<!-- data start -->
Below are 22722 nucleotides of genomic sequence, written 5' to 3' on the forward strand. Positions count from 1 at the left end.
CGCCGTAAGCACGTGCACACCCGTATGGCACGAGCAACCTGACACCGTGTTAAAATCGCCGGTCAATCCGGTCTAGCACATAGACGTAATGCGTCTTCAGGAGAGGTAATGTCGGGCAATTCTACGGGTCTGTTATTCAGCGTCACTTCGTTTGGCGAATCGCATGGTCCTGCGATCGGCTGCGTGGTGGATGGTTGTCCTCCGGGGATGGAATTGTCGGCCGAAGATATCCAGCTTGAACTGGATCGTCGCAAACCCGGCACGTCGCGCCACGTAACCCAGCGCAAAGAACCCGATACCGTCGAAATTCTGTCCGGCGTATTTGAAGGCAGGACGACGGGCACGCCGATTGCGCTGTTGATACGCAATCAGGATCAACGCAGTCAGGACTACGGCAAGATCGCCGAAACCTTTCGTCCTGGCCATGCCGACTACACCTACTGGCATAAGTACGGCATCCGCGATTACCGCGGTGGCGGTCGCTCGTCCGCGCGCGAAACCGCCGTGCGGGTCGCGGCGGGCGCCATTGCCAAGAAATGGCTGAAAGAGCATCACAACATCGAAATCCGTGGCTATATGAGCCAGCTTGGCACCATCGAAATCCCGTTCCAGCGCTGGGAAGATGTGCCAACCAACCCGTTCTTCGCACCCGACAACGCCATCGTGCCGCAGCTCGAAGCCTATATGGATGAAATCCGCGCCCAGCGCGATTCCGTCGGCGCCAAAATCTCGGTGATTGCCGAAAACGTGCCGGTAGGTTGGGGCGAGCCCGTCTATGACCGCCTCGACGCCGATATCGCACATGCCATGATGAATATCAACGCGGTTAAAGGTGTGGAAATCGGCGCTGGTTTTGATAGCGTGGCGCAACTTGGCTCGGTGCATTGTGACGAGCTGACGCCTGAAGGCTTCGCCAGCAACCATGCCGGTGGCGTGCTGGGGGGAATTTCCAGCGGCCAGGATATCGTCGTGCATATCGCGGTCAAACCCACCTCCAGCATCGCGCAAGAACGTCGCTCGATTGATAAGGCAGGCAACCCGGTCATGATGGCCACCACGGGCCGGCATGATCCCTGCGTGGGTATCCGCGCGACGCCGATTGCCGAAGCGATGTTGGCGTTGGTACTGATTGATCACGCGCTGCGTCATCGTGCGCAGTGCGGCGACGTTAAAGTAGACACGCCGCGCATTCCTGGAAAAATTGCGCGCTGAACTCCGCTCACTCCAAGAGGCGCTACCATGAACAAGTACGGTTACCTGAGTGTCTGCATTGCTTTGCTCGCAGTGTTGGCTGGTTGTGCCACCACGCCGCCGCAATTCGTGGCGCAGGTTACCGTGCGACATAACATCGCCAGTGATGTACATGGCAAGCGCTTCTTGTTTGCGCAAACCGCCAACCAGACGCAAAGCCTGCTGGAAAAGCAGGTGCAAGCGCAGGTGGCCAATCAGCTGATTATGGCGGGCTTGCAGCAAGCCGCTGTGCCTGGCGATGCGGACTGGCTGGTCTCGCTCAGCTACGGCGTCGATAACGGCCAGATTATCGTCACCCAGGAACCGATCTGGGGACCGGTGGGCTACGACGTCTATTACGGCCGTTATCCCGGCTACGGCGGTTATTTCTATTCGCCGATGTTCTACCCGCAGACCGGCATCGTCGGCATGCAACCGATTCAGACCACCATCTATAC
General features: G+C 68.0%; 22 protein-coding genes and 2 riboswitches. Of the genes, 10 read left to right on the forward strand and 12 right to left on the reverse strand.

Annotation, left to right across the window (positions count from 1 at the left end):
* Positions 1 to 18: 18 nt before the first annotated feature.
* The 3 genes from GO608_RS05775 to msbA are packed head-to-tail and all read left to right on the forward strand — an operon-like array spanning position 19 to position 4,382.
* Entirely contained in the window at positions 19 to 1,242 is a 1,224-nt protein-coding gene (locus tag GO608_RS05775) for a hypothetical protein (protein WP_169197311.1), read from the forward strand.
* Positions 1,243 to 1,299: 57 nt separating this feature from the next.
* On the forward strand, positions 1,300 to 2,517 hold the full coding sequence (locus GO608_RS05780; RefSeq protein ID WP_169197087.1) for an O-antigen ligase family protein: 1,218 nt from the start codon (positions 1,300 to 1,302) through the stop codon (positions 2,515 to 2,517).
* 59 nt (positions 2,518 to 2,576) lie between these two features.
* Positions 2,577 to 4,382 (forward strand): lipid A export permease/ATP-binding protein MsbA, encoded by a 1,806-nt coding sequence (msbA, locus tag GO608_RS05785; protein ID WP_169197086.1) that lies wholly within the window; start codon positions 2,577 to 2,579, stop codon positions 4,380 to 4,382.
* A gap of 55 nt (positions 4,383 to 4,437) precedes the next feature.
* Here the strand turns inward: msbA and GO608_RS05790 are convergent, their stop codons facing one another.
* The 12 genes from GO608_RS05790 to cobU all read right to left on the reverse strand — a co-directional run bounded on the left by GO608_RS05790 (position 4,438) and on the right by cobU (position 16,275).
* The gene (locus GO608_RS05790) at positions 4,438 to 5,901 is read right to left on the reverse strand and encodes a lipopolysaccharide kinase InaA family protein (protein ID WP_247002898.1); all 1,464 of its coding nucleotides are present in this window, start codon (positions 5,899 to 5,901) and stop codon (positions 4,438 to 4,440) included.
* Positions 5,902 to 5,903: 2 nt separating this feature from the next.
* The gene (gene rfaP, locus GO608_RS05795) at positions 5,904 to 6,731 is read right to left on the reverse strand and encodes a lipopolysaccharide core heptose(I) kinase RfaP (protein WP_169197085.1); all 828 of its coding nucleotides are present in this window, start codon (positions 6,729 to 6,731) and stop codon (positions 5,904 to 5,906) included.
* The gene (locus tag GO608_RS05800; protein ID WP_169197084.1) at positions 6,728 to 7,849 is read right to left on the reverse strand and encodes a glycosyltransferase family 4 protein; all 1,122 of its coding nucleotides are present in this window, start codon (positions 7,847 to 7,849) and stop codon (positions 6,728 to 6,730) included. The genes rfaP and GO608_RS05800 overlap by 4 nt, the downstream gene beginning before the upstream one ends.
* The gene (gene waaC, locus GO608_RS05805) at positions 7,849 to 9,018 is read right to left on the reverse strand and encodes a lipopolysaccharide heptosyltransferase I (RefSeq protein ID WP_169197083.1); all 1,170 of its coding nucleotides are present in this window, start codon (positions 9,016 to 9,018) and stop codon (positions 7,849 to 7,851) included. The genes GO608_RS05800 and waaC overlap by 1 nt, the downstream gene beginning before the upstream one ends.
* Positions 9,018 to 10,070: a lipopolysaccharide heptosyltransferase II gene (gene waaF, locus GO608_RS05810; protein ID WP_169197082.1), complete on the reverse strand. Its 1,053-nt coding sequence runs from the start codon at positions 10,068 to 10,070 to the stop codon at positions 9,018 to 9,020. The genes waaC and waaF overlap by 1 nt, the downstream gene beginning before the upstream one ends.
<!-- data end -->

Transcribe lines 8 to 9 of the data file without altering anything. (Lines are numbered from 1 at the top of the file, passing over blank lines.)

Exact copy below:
* Positions 1,243 to 1,299: 57 nt separating this feature from the next.
* On the forward strand, positions 1,300 to 2,517 hold the full coding sequence (locus GO608_RS05780; RefSeq protein ID WP_169197087.1) for an O-antigen ligase family protein: 1,218 nt from the start codon (positions 1,300 to 1,302) through the stop codon (positions 2,515 to 2,517).